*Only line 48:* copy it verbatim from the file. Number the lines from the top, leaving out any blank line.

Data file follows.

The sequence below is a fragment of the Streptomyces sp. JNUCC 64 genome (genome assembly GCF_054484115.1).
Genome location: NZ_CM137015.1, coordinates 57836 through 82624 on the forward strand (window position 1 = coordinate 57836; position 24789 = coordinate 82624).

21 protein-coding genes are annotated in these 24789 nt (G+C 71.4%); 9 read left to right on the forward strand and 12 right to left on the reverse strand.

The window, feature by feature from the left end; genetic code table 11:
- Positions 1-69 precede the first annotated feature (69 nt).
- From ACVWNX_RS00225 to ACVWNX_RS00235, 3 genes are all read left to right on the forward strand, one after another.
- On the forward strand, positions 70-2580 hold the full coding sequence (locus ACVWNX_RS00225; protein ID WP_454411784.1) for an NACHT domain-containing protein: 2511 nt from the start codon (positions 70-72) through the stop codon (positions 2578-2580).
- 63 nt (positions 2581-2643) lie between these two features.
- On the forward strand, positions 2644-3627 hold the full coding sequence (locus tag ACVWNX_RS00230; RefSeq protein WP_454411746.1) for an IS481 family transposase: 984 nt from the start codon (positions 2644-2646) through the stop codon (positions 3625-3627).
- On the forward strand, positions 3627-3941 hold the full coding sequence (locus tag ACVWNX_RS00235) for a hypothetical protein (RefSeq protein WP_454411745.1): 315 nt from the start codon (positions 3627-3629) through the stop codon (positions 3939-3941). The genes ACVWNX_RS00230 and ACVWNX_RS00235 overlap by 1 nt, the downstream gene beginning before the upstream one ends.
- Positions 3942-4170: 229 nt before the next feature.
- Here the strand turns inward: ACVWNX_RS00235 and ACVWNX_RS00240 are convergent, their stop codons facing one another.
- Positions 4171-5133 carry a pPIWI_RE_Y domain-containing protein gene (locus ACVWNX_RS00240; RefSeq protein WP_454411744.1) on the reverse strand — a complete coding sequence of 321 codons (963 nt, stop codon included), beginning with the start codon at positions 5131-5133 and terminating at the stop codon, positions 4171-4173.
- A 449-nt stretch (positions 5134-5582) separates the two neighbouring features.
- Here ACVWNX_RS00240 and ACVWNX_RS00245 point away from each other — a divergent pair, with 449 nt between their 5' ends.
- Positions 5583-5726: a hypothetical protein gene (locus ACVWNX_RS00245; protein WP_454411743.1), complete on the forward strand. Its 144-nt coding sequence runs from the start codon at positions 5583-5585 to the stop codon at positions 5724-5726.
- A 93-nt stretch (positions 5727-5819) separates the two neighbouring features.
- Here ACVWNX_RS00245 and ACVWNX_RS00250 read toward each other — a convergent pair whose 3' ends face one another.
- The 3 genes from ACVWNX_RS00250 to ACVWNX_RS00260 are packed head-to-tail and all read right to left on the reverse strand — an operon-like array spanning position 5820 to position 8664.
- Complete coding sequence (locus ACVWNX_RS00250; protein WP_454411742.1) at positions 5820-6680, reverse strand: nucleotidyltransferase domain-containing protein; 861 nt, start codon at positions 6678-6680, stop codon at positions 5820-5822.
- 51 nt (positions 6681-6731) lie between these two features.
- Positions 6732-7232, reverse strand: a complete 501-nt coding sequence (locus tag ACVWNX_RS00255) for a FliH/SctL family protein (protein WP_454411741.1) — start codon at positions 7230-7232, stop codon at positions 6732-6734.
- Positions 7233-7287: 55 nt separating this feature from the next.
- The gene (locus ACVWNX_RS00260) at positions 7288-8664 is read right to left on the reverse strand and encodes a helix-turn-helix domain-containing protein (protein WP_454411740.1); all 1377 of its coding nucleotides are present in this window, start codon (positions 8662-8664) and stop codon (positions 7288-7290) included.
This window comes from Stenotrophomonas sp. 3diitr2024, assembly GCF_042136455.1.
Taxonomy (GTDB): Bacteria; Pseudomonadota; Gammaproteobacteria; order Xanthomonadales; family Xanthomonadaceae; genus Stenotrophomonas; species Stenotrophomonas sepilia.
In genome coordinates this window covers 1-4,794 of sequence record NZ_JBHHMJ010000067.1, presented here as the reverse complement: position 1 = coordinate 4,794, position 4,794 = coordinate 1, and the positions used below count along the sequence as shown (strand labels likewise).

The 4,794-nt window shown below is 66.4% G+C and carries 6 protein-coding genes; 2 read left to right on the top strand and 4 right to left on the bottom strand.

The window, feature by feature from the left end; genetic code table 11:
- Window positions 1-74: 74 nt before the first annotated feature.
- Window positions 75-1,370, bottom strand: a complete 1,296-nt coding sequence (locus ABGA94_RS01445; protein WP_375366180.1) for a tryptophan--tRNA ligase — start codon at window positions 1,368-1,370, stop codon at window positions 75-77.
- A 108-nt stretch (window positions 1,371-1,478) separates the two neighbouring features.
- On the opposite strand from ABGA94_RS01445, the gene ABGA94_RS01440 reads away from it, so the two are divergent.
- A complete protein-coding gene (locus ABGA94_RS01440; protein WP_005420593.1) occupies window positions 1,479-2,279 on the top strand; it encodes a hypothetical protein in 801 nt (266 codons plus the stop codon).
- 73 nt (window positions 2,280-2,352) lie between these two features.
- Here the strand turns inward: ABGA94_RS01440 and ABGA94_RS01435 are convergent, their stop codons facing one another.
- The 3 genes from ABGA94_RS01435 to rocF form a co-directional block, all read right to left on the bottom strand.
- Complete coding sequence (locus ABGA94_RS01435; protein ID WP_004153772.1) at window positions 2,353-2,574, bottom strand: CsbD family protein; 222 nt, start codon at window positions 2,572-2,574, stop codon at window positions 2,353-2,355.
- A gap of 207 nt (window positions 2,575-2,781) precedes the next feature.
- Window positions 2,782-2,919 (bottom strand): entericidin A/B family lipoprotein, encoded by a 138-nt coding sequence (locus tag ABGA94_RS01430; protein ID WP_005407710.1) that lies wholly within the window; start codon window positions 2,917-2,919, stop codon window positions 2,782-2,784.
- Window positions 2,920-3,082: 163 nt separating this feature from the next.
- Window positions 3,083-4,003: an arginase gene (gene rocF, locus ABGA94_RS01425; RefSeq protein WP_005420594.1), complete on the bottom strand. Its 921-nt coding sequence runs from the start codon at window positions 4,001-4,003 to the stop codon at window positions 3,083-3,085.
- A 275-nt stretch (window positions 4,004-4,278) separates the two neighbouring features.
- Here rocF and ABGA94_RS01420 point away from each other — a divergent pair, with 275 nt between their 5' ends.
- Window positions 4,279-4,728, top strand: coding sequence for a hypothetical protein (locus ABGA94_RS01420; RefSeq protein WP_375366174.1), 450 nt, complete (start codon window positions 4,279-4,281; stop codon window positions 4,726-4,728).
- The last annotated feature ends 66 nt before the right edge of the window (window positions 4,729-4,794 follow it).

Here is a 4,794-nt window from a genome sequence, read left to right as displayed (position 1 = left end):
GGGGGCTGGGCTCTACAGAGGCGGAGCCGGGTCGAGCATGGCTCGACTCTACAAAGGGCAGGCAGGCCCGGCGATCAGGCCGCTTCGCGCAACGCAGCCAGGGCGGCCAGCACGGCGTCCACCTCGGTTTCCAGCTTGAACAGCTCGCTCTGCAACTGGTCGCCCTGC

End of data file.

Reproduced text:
GGGGGCTGGGCTCTACAGAGGCGGAGCCGGGTCGAGCATGGCTCGACTCTACAAAGGGCAGGCAGGCCCGGCGATCAGGCCGCTTCGCGCAACGCAGCCAGGGCGGCCAGCACGGCGTCCACCTCGGTTTCCAGCTTGAACAGCTCGCTCTGCAACTGGTCGCCCTGC